Category Five: Stability

Stability occurs when performance has flatlined at an acceptable level. It occurs often with long-standing performance measures that have leveled off and show microscopic levels of improvement, if any. Targets for these measures are often 97-99% and holding. Congratulations for such a high level of achievement. It is now time to focus on a different measure.

Signs of Stability:

  • There is little evidence of a continued relationship between the target and actual performance, because actual performance has stopped improving (or declining) discernibly.
  • Performance has reached 97-99% and is holding, almost nothing seems to change it.
  • The target is always met or sustained.
  • There is very little external interest in this measure or its target. It is seen as standard business.
Figure 6

What to do with stability?

  • Celebrate it. Reaching an acceptable level of performance and stabilizing is an achievement worth celebrating. It is undoubtedly the result of hard work, collaboration, and tough choices along the way. Celebrate that achievement publicly, so stakeholders know about the achievement and staff feels appreciated for their efforts.
  • Learn from it. The path toward stable achievement is paved with lessons learned, so don’t forget to learn them. Put together an after action panel of stakeholders and talk about how such an optimal and stable level of performance was reached. Those conversations will have applicability across other programs.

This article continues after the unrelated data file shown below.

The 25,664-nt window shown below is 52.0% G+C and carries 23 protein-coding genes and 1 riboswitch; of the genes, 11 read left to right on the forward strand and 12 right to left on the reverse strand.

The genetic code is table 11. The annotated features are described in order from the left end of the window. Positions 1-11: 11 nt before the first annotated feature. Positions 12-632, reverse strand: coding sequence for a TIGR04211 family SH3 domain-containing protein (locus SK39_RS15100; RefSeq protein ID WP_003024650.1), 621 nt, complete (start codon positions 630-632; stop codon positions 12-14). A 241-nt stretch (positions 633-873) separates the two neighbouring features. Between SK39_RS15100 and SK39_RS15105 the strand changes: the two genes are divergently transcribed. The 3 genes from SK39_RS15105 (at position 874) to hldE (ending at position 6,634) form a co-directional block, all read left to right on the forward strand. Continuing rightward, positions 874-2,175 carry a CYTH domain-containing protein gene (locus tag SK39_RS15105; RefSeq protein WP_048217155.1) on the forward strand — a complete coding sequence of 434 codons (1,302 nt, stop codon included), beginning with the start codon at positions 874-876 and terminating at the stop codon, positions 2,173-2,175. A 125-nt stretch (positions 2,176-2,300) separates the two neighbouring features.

• Identify a permanent champion. Reaching a target does not mean the work is done, and someone’s job is to keep working and ensuring performance is maintained. Make sure everyone is clear whose job that is. Ensure they understand the importance of that sustained responsibility and are ready to ensure the program maintains such an optimal level of achievement.
  • Continue Monitoring (behind-the-scenes). Ensuring the program maintains a high level of achievement requires continuous monitoring by the permanent champion. If performance dips, the champion should bring everyone back to the table to refocus.
  • Move on. With a permanent champion in place, it is time for senior leadership to stop tracking and setting new targets for this measure. Move on to a program or service with a more difficult record of underperformance.

What not to do with Stability?

  • Do not take it for granted. High performing programs can often be ignored because no one has to spend much time thinking about them. Do not make that mistake. Take time to learn from high performing programs to make sure they can be replicated and sustained.
  • Do not jeopardize it. Stability is not achieved by accident. It required specific actions, investments, and management strategies. As other performance measures and targets come into focus, be mindful about shifting resources away from the very things that led to stability in the first place.

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